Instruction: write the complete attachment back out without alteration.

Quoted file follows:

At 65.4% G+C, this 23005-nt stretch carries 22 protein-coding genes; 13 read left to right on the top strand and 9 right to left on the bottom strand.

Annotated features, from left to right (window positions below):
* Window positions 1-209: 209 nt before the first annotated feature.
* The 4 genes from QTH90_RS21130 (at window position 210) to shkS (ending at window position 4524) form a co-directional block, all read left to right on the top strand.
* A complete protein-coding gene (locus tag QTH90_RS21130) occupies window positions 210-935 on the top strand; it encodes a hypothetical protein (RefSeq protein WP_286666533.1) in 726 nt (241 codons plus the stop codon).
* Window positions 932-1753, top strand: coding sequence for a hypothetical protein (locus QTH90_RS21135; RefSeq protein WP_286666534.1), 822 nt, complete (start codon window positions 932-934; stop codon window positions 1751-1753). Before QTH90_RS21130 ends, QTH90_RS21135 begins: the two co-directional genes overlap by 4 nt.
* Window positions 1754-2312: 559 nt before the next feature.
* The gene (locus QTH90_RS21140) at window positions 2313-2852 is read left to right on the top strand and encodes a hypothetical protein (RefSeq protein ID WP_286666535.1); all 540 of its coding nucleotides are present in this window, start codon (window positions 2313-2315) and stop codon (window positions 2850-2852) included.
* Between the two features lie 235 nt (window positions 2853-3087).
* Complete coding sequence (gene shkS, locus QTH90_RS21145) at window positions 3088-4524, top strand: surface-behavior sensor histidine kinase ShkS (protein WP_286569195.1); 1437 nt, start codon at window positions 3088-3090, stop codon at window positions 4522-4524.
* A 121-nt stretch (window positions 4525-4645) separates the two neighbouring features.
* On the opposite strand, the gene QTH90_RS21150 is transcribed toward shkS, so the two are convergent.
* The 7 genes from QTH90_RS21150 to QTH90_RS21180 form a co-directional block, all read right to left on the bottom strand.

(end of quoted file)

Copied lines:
At 65.4% G+C, this 23005-nt stretch carries 22 protein-coding genes; 13 read left to right on the top strand and 9 right to left on the bottom strand.

Annotated features, from left to right (window positions below):
* Window positions 1-209: 209 nt before the first annotated feature.
* The 4 genes from QTH90_RS21130 (at window position 210) to shkS (ending at window position 4524) form a co-directional block, all read left to right on the top strand.
* A complete protein-coding gene (locus tag QTH90_RS21130) occupies window positions 210-935 on the top strand; it encodes a hypothetical protein (RefSeq protein WP_286666533.1) in 726 nt (241 codons plus the stop codon).
* Window positions 932-1753, top strand: coding sequence for a hypothetical protein (locus QTH90_RS21135; RefSeq protein WP_286666534.1), 822 nt, complete (start codon window positions 932-934; stop codon window positions 1751-1753). Before QTH90_RS21130 ends, QTH90_RS21135 begins: the two co-directional genes overlap by 4 nt.
* Window positions 1754-2312: 559 nt before the next feature.
* The gene (locus QTH90_RS21140) at window positions 2313-2852 is read left to right on the top strand and encodes a hypothetical protein (RefSeq protein ID WP_286666535.1); all 540 of its coding nucleotides are present in this window, start codon (window positions 2313-2315) and stop codon (window positions 2850-2852) included.
* Between the two features lie 235 nt (window positions 2853-3087).
* Complete coding sequence (gene shkS, locus QTH90_RS21145) at window positions 3088-4524, top strand: surface-behavior sensor histidine kinase ShkS (protein WP_286569195.1); 1437 nt, start codon at window positions 3088-3090, stop codon at window positions 4522-4524.
* A 121-nt stretch (window positions 4525-4645) separates the two neighbouring features.
* On the opposite strand, the gene QTH90_RS21150 is transcribed toward shkS, so the two are convergent.
* The 7 genes from QTH90_RS21150 to QTH90_RS21180 form a co-directional block, all read right to left on the bottom strand.